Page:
If you don't like Roz Chast's wobbly line and wry sense of humor, there's nothing in her new memoir Can't We Talk About Something More Pleasant? that will change your mind. But if you don't like Roz Chast, you're basically hopeless: Chast's cartoons are lively and smart and packed with a self-aware energy. And Pleasant is the best thing I've ever seen from her.
Pleasant is a memoir by a daughter who found herself in the difficult position of caretaking for her elderly parents as they aged into infirmity, and Chast's confessions feel brutally honest. She loves her parents, but they're so stuck in their ways that the age barrier might as well be a language barrier. She gets exasperated with them, she gets outright angry at them, and at times she doesn't check on them until the guilt becomes too great to bear.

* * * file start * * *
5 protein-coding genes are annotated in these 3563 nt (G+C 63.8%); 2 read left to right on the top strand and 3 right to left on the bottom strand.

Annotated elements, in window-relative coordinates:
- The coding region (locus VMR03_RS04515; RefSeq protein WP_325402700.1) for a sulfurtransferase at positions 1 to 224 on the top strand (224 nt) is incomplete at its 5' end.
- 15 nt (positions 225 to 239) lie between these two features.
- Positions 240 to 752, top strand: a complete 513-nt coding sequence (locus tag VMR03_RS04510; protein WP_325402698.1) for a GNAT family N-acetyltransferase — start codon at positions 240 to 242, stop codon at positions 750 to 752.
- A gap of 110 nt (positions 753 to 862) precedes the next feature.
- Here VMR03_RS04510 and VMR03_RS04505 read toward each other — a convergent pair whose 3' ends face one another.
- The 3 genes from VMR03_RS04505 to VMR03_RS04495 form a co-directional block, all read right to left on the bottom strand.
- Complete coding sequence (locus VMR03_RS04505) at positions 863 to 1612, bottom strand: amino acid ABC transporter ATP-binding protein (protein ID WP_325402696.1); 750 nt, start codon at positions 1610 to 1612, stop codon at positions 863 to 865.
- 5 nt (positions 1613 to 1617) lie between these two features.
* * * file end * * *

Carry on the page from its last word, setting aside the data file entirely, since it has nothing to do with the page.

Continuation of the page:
Chast tells the story with a blend of her traditional cartoons, long handwritten passages, and photographs and keepsakes from her youth. Though the story she tells is inexorably aimed toward dying and death, she makes room for levity throughout. I've never read a memoir quite like this. The story of Chast's parents is becoming more and more common as science gets better and better at deferring death, but I've never seen anyone approach the process of death with this level of candor, or humor, or charm. It's heavy material handled lightly, and with the confidential tone of a friend talking over coffee.